I have thought it necessary to send to you Epaphroditus my brother and fellow worker and fellow soldier, and your messenger and minister to my need, for he has been longing for you all and has been distressed because you heard that he was ill. Indeed he was ill, near to death. But God had mercy on him, and not only on him but on me also, lest I should have sorrow upon sorrow. I am the more eager to send him, therefore, that you may rejoice at seeing him again, and that I may be less anxious. So receive him in the Lord with all joy, and honor such men, for he nearly died for the work of Christ, risking his life to complete what was lacking in your service to me.—Philippians 2:25-30

            Have you risked your life in service to Jesus?  Epaphroditus did.  I am sure it would have been more comfortable for him to stay in the confines of his home and not venture out in service to our Lord and His people.  But that is not what he did.  Instead, he became ill while serving Paul in the work of Christ.  This has been true of believers down through the ages.  They do not run from danger, but into it.  Not that they want to get sick or die, but they will not retreat from serving Jesus in the midst of it.  Yes, of course they would take whatever precautions they could, but their desire was to serve their King and their neighbor in the midst of difficulty.

            So while Epaphroditus was involved in the work of Christ he became ill to the point of death.  But God was gracious and restored him to health and there was great joy because of it.  Joy was experienced by those who knew him and also less anxiety for Paul.  Paul had experienced much sorrow in his life and if Epaphroditus’ illness would have ended in death then Paul would have had much sorrow. But God had mercy on him.

            How grateful to have those who are willing to risk their lives in service for Jesus.  When difficulty occurs the followers of Jesus may respond differently as mention in some interesting thoughts by Martin Luther. In 1527, Luther wrote the letter “Whether one may flee from a deadly plague” as the bubonic plague passed through Wittenberg.”  Yes, followers of Jesus will take various actions in the face of death, but let us not forget that “Since the children have flesh and blood, he too shared in their humanity so that by his death he might break the power of him who holds the power of death—that is, the devil— and free those who all their lives were held in slavery by their fear of death” (Hebrews 2:14-15).  Jesus freed us from the fear of death.  Now “let us run with perseverance the race marked out for us, fixing our eyes on Jesus, the pioneer and perfecter of faith” (Hebrews 12:1-2).  He is the one we will give account to (II Corinthians 5:10).  So let us live according to His desires for each of us that we might hear those words— “Well done my good and faithful servant.”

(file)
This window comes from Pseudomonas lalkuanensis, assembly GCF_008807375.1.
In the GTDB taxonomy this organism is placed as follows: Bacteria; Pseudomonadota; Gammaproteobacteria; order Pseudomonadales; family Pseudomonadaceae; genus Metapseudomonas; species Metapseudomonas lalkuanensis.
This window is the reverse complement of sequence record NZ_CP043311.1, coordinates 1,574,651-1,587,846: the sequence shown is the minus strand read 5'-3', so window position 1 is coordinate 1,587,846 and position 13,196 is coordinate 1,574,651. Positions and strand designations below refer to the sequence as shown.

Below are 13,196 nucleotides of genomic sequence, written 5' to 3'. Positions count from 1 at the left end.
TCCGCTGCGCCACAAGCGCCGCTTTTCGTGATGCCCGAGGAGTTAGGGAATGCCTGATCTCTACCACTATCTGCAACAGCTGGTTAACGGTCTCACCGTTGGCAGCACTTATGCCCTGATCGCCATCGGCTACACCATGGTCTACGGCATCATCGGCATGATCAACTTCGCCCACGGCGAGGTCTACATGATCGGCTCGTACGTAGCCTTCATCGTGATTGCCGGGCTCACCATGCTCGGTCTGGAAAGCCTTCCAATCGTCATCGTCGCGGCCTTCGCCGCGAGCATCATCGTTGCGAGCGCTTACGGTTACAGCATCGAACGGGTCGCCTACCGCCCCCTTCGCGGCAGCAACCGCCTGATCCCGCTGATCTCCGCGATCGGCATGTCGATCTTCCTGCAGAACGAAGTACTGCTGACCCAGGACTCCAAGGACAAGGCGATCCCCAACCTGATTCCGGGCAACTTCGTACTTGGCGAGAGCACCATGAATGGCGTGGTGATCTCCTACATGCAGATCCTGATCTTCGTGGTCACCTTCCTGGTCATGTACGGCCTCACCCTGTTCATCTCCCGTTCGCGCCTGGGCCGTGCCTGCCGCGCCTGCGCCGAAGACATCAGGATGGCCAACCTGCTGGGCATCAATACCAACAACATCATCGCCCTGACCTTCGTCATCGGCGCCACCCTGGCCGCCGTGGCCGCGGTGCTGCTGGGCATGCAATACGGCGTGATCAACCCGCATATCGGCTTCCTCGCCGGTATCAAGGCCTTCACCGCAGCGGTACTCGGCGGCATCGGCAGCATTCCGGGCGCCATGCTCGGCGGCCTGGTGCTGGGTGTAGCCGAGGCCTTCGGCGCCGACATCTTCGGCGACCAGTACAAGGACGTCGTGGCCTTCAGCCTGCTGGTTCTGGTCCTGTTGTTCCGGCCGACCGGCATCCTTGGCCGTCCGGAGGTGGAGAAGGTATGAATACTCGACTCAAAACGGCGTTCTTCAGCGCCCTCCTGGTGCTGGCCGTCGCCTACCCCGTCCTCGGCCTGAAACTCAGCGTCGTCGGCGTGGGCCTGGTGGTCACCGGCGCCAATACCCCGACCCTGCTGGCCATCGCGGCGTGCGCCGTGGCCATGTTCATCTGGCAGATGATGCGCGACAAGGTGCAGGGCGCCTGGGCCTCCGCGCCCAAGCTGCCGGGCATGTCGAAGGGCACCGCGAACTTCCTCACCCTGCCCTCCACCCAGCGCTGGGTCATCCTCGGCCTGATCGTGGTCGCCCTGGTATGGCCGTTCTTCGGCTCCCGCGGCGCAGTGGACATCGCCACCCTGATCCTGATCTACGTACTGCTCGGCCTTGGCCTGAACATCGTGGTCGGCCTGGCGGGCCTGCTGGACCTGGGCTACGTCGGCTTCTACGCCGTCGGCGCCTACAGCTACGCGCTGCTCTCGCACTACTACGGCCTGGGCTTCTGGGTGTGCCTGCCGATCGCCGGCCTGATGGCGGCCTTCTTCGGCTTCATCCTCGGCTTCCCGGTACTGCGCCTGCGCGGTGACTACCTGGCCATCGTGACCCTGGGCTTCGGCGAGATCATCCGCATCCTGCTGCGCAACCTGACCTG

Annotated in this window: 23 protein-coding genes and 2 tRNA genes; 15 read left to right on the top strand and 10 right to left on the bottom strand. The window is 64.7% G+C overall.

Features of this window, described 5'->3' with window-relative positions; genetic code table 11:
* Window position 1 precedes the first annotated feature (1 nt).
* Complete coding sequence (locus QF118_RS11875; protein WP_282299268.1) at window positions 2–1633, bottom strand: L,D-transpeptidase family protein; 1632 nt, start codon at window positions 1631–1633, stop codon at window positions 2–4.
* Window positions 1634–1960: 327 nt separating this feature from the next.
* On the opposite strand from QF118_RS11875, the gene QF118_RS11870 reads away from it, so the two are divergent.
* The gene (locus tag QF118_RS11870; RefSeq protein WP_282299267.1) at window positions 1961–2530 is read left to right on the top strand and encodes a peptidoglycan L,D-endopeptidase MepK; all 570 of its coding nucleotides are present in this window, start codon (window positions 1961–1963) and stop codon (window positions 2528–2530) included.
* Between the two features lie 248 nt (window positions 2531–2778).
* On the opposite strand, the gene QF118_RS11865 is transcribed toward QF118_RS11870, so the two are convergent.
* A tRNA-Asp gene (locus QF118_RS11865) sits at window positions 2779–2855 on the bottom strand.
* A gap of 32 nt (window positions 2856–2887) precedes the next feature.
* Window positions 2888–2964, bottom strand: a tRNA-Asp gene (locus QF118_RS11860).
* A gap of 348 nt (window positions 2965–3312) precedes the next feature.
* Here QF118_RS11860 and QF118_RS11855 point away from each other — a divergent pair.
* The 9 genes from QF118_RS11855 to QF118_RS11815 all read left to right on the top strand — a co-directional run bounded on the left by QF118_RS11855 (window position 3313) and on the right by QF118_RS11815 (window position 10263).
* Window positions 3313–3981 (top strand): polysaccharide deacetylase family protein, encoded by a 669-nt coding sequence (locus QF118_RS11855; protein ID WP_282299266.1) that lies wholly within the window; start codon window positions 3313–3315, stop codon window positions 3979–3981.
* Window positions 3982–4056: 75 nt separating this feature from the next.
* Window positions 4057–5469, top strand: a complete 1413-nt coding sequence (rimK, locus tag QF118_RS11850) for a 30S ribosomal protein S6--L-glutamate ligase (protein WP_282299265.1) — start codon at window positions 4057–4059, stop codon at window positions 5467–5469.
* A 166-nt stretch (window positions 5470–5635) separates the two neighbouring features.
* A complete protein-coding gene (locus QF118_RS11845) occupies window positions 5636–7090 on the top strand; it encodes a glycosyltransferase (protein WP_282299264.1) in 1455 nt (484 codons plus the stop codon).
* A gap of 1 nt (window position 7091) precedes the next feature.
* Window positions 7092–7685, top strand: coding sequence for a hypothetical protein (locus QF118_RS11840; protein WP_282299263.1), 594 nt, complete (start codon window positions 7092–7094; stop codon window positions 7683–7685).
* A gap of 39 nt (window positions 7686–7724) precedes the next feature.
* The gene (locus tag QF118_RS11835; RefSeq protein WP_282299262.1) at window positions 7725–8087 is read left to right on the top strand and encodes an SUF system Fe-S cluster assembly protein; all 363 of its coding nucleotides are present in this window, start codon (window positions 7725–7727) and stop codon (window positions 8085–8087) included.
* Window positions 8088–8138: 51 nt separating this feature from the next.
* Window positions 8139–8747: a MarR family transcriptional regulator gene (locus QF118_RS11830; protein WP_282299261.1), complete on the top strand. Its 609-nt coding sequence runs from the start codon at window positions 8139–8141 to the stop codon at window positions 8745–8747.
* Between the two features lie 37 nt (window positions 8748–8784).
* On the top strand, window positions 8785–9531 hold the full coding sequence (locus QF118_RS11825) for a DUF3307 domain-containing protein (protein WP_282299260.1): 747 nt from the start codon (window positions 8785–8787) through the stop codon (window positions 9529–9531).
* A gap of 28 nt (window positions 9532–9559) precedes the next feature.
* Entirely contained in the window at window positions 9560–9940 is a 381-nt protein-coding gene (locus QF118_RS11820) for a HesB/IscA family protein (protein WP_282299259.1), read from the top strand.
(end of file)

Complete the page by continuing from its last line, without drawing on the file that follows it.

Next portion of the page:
Dear Father may this be so in the power of Your Holy Spirit and in the authority of Jesus.

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